PSU, NW Film Center offer free movies

The Northwest Film Center and Portland State will now grant PSU students, faculty and staff, free admission to the Film Center’s movie showings and exhibitions.

The Northwest Film Center and Portland State will now grant PSU students, faculty and staff, free admission to the Film Center’s movie showings and exhibitions.

Attendees must have a valid PSU ID in order to gain admission, which is free for all exhibitions at the Whitsell Auditorium, except the Portland International Film Festival that takes place in February. The Whitsell Auditorium is located in the Portland Art Museum at 1219 SW Park Ave., where films play regularly every day of the week except Monday.

“I think the film center is a great resource,” said William Tate, theater arts professor at PSU. “The primary benefit is that it allows students to see more different kinds of films.”

A contract between PSU and the Film Center, which included an initial cost for the university, will allow free admission from now until the end of December. At that point, both parties will evaluate the arrangement and decide whether or not to renew it, according to Michael Clark, English professor at PSU.

Clark helped negotiate the terms of the contract with Bill Foster, director of the Northwest Film Center, and Marvin Kaiser, dean of the PSU College of Liberal Arts and Sciences.

“This is one of those situations where at a remarkably low cost we can benefit everyone,” Clark said.

Clark said that if every student saw one film during the course of the year, if would cost the university about 50 cents a person. At an estimated population of 25,000 students, the contract could cost PSU around $12,500.

Students have been able to get free admission since the beginning of March, but the Film Center and PSU have had a relationship for the past 35 years, according to Jessica Lyness, marketing manager and public relations representative for the Film Center.

For the past five years, Lyness said, students have been able to take classes through the Northwest Film Center for credit at PSU. There are about 80 students from PSU currently taking courses through the Film Center, according to Clark.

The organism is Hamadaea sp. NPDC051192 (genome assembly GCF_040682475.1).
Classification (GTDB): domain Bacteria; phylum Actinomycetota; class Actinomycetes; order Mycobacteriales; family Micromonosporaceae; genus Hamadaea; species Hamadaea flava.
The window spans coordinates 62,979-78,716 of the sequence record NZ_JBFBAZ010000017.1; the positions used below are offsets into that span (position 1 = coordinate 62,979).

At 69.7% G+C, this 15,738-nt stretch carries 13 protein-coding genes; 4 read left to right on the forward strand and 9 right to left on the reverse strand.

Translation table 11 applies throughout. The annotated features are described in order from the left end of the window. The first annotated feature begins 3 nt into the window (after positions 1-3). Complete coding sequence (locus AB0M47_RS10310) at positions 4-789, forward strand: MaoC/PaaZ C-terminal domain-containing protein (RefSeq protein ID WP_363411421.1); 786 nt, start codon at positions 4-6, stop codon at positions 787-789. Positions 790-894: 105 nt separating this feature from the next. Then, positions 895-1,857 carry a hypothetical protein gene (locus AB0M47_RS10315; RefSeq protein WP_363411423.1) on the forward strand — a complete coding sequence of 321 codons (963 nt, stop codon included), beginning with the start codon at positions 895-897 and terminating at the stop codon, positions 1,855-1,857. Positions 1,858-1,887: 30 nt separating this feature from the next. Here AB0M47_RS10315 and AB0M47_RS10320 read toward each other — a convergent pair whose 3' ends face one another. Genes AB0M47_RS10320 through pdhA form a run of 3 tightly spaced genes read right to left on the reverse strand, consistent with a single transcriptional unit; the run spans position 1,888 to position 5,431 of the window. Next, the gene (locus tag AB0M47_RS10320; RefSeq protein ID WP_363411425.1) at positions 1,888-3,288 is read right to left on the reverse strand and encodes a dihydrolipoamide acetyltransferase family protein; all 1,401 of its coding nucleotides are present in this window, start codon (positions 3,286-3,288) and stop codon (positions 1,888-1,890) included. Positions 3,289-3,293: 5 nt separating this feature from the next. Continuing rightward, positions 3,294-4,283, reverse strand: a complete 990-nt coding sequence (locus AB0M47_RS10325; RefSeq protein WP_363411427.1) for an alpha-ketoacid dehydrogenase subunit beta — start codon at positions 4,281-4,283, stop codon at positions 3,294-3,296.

“We’re trying to do something different to increase foot traffic to the Northwest Film Center,” Lyness said.

The Film Center offers many classes in film production that are not offered at PSU, such as courses in editing digital and film footage, and directing-intensive courses. The film classes offered at PSU focus primarily on film theory, Lyness said, but students interested more in the production side of film can take courses at the Film Center without having to submit an application if they are already enrolled at PSU.

With the new film minor at PSU, which is in its second year and is offered through the English, Theater Arts and Communication Departments, the relationship between PSU and the Film Center is offering greater opportunities and course choices to students interested in film studies.

The PSU faculty senate will vote on a proposal for a film major put up by the PSU Theater Arts Department next month. If it were to pass, the Film Center could aid in offering more courses to PSU students, Tate said.

The Film Center’s exhibition program features different types of films throughout the year including, but not limited to, foreign, art, experimental, classic and independent films, as well as animation and video. Selections are shown from regional, national and international cinema.

“We show such a wide array of films,” Lyness said. “There’s always a different audience that find something they like.”

Recent exhibitions that have run at the Whitsell Auditorium include a Film Noir series that is still playing entitled “Killer Ladies,” and Cine-lit:IV, a film festival that coincided with the International Hispanic Film and Literature Conference in Portland, Feb. 21�� to 24. Lyness said that exhibits in June will feature new Japanese cinema.

“There’s no place in the country like the Film Center in terms of the diverse films they show,” Clark said. “And I’m from New York–there’s no place like the Film Center.”

Most films play in the evening, Lyness said, usually beginning at 7 p.m. or 9 p.m., with the exception of Sunday matinees and children’s programming, which are often screened in the afternoon. The price of general admission to exhibition screenings is regularly $7.

For information on exhibitions, show times or film classes visit